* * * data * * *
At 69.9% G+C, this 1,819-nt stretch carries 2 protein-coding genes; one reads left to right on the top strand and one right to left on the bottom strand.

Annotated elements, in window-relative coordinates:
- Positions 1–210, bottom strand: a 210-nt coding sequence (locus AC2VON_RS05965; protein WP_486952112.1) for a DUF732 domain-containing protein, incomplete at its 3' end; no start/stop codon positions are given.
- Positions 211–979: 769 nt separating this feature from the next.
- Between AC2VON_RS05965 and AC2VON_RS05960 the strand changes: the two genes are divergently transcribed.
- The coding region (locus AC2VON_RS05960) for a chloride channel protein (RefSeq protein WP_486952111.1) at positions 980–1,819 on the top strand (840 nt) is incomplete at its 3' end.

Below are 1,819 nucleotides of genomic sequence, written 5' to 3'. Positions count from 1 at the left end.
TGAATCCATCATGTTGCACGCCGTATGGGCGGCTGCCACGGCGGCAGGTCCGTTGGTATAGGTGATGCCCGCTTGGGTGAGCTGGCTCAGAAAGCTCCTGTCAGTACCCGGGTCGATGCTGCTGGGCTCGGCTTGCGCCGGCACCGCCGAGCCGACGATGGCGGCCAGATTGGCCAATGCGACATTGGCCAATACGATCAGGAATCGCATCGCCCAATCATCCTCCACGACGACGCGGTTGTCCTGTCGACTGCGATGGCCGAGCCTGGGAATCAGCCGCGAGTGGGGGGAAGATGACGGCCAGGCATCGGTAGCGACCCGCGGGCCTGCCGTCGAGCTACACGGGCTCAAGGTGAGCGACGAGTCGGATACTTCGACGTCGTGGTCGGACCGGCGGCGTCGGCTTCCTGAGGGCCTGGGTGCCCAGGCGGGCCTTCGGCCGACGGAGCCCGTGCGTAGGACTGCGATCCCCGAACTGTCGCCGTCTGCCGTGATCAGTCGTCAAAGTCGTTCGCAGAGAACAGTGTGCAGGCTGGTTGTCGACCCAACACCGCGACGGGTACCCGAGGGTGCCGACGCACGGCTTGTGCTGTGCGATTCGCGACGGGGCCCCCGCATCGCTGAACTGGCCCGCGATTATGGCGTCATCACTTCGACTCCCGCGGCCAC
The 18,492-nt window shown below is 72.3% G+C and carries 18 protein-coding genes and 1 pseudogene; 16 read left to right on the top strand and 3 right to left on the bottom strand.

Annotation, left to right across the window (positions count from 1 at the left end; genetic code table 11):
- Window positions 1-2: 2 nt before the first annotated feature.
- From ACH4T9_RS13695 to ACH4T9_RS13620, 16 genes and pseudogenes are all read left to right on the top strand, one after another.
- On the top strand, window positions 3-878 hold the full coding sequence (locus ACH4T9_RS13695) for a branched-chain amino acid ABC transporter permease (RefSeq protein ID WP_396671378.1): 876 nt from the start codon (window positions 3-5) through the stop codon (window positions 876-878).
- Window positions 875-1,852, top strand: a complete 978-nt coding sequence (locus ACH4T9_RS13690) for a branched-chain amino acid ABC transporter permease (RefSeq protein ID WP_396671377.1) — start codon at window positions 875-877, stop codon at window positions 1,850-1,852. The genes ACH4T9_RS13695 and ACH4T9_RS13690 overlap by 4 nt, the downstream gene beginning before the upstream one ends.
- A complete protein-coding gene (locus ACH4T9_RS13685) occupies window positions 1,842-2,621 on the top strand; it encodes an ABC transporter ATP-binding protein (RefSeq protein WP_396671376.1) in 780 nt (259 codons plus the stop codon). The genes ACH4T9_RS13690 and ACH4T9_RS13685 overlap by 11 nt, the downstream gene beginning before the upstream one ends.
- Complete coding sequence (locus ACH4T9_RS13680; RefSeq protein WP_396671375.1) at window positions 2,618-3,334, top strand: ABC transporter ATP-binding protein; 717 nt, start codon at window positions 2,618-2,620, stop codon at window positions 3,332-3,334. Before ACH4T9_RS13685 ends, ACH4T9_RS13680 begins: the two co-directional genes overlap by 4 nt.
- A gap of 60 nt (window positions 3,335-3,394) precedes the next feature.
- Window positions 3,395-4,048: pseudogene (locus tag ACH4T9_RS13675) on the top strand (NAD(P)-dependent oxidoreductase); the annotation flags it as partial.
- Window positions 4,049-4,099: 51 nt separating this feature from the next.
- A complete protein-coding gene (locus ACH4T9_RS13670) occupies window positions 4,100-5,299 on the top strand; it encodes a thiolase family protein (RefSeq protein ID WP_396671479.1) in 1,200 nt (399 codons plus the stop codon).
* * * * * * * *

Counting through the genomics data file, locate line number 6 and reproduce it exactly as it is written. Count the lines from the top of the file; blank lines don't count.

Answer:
- The coding region (locus AC2VON_RS05960) for a chloride channel protein (RefSeq protein WP_486952111.1) at positions 980–1,819 on the top strand (840 nt) is incomplete at its 3' end.